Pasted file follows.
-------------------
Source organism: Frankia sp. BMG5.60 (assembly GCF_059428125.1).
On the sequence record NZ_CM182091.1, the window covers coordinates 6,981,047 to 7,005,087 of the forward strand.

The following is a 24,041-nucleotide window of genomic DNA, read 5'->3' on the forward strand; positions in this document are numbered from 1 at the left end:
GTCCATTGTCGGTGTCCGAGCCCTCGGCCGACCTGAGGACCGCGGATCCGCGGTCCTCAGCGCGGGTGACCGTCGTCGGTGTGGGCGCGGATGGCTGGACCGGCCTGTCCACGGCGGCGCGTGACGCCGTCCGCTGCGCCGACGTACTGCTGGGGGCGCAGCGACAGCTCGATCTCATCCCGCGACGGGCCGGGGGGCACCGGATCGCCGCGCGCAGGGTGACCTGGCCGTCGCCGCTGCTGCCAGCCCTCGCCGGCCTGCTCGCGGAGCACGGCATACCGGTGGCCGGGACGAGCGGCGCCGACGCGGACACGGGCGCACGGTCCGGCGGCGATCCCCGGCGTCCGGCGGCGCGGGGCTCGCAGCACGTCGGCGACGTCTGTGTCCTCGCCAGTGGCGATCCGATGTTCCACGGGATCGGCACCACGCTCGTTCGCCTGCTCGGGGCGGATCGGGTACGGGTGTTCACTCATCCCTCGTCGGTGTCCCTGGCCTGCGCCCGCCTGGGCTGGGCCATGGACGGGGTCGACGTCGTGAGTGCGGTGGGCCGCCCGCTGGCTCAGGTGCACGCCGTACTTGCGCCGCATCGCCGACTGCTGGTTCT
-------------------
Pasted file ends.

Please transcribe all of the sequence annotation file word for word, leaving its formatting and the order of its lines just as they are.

Source organism: Frankia sp. BMG5.60 (assembly GCF_059428125.1).
On the sequence record NZ_CM182091.1, the window covers coordinates 6,981,047 to 7,005,087 of the forward strand.

The following is a 24,041-nucleotide window of genomic DNA, read 5'->3' on the forward strand; positions in this document are numbered from 1 at the left end:
GTCCATTGTCGGTGTCCGAGCCCTCGGCCGACCTGAGGACCGCGGATCCGCGGTCCTCAGCGCGGGTGACCGTCGTCGGTGTGGGCGCGGATGGCTGGACCGGCCTGTCCACGGCGGCGCGTGACGCCGTCCGCTGCGCCGACGTACTGCTGGGGGCGCAGCGACAGCTCGATCTCATCCCGCGACGGGCCGGGGGGCACCGGATCGCCGCGCGCAGGGTGACCTGGCCGTCGCCGCTGCTGCCAGCCCTCGCCGGCCTGCTCGCGGAGCACGGCATACCGGTGGCCGGGACGAGCGGCGCCGACGCGGACACGGGCGCACGGTCCGGCGGCGATCCCCGGCGTCCGGCGGCGCGGGGCTCGCAGCACGTCGGCGACGTCTGTGTCCTCGCCAGTGGCGATCCGATGTTCCACGGGATCGGCACCACGCTCGTTCGCCTGCTCGGGGCGGATCGGGTACGGGTGTTCACTCATCCCTCGTCGGTGTCCCTGGCCTGCGCCCGCCTGGGCTGGGCCATGGACGGGGTCGACGTCGTGAGTGCGGTGGGCCGCCCGCTGGCTCAGGTGCACGCCGTACTTGCGCCGCATCGCCGACTGCTGGTTCT